This remodelled Confucianism in Indonesia into an organised religion (agama), conforming to the first principle of the Pancasila — belief in one Supreme God. A similar transformation and Indonesianisation also occurred in the case of Buddhism. As Buddhism did not originally have the concept of one Supreme God, it only became an organised religion (agama) by adopting the concept of Adi Buddha as the equivalent of the Supreme God. Many Chinese Indonesians, especially the Indonesian-speaking Peranakan Chinese, have become adherents of Agama Khonghucu in order to retain their Chinese identity.
... in perceiving Confucianism as an obstacle to the assimilation of the Chinese Indonesians, [the government] decided to de-recognise Confucianism, arguing that Confucianism was not a religion even in China.
When the Suharto government first came to power, it wanted to mobilise all religious forces to combat the "atheist" PKI. Therefore, Agama Khonghucu was embraced. Nevertheless, in the 1977 general elections, Golkar won another landslide victory, indicating that the Suharto government had consolidated its power and no longer needed the support of Agama Khonghucu followers. The government went for total assimilation, and in perceiving Confucianism as an obstacle to the assimilation of the Chinese Indonesians, decided to de-recognise Confucianism, arguing that Confucianism was not a religion even in China. In February 1979, the Matakin had to cancel its congress after failing to gain a permit for gathering.
Followers of Agama Khonghucu now chose to reflect themselves in their Indonesian identity cards as professing Buddhism. In 1995, towards the end of the Suharto rule, some Confucianists started to rebel against the government's decision. One young couple even sued the chief of East Java Civil Registration Office in Surabaya for his office’s refusal to register a Confucian marriage. The high-profile court case attracted national attention, including that of Abdurrahman Wahid (also known as Gus Dur) — then the chairman of Nahdlatul Ulama (NU) — who was sympathetic to the followers of Confucianism. However, the court concluded in favour of the chief of Civil Registration Office.
Despite the derecognition of Confucianism, the Matakin leadership managed to maintain good ties with the moderate Muslim community such as the NU, so much so that towards the end of the Suharto rule, Matakin was allowed to hold its 1998 annual congress at a hall within the Ministry of Religious Affairs office. The hall was usually reserved for Muslim pilgrimage gatherings.
Private college to International State University of Confucianism?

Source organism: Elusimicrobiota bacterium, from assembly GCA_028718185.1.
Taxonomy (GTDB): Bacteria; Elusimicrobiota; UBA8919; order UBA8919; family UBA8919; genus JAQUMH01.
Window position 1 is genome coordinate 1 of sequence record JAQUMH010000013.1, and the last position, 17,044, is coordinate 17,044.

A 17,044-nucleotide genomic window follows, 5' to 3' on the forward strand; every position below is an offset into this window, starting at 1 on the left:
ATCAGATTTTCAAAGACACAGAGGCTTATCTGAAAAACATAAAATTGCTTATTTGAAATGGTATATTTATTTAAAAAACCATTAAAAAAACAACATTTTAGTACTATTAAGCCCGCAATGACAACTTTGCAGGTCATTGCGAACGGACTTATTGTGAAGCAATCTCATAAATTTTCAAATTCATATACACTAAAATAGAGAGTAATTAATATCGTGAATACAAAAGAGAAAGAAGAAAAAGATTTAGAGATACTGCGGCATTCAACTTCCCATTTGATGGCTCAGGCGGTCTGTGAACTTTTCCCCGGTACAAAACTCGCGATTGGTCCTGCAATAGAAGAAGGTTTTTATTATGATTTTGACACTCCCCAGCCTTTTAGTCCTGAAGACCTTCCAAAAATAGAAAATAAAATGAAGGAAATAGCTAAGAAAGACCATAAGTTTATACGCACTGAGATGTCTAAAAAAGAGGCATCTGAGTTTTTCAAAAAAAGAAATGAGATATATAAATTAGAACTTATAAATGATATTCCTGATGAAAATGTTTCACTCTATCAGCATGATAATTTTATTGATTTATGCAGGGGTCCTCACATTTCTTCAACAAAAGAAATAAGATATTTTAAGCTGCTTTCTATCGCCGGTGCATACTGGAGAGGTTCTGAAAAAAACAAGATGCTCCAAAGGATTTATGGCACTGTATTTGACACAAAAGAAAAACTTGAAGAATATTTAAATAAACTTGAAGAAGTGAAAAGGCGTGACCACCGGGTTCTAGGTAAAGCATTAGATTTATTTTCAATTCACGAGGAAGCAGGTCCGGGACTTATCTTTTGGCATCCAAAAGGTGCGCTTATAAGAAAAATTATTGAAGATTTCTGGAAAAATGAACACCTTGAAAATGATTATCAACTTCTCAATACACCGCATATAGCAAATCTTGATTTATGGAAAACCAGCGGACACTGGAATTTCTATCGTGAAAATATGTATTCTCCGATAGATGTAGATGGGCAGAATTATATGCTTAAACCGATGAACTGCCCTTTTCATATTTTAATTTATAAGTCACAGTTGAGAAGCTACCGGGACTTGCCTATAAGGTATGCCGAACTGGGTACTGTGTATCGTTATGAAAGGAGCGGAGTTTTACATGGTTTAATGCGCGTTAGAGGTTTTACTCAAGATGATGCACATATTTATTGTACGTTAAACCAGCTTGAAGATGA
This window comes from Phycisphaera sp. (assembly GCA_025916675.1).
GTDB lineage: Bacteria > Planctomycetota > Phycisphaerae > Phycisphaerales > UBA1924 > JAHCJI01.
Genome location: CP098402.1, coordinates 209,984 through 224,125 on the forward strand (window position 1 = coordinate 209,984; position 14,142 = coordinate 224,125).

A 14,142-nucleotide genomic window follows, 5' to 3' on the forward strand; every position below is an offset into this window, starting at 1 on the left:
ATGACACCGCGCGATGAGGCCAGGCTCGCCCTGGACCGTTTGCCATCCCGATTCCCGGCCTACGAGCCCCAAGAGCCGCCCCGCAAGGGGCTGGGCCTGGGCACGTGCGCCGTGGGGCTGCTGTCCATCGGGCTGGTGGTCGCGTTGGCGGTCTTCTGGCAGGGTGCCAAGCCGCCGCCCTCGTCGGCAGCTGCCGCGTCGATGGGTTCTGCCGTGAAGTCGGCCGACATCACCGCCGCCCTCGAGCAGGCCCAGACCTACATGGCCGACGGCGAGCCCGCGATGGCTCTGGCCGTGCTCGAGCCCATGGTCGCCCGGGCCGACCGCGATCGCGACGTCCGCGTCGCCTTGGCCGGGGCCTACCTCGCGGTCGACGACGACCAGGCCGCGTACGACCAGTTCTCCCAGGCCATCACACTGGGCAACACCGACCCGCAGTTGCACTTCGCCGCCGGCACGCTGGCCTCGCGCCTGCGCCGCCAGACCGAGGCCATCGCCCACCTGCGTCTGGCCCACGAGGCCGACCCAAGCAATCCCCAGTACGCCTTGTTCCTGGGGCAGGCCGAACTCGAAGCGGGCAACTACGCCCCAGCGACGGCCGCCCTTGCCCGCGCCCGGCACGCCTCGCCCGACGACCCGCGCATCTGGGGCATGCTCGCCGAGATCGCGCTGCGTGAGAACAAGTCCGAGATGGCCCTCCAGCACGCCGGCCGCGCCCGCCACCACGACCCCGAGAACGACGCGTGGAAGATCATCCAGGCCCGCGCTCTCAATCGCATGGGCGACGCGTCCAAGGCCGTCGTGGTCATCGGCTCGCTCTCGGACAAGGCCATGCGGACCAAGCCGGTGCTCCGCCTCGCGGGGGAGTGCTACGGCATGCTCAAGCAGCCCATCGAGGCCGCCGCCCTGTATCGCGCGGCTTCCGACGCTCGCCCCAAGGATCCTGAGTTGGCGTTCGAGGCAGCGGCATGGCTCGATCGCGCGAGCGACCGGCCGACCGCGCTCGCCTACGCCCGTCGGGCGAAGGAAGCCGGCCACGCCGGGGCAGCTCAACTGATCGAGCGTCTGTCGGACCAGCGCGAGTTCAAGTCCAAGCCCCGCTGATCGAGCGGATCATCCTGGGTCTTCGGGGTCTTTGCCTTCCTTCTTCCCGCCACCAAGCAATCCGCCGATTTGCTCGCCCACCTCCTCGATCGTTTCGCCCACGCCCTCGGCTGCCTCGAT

Only after the fall of Suharto did Agama Khonghucu become officially recognised again. Nevertheless, the number of Confucianists has drastically declined. In 1971, the Indonesian census showed that only 0.7% of the Indonesian population was registered as Confucianists. In the 2020 Census, the number had dropped even further, to 0.05%.
Since the era of Reformasi, Matakin has become active again. The Ministry of Religious Affairs has also begun to pay attention to Agama Khonghucu, including preparing textbooks on the religion. However, the long suppression has led to a shortage of well-researched textbooks and qualified teachers.
In 2013, towards the end of Susilo Bambang Yudhoyono’s presidency, it was reported that the plan to establish a Confucian university was mooted. Nothing materialised, however, and it was only during the Joko Widodo presidency that the plan resurfaced. It has however encountered opposition from conservative and radical Muslims.
... it is difficult to assess if the college will become a major institution. However, once the International State University of Confucianism is established, the quality of Confucian education in Indonesia should improve.
Despite the opposition, Chinese Indonesians, especially the Peranakan Chinese, set up a foundation to establish a privately funded college of Confucianism (Sekolah Tinggi Khonghucu Indonesia, or STIKIN) to train and churn out qualified religious teachers in Confucianism. Although their initial plan to establish STIKIN in Semarang failed, they were able to obtain a permit to build the college in Purwokerto, Central Java. The secretary-general of the Ministry of Religious Affairs, Nizar Ali, attended the inaugural ceremony in February 2021.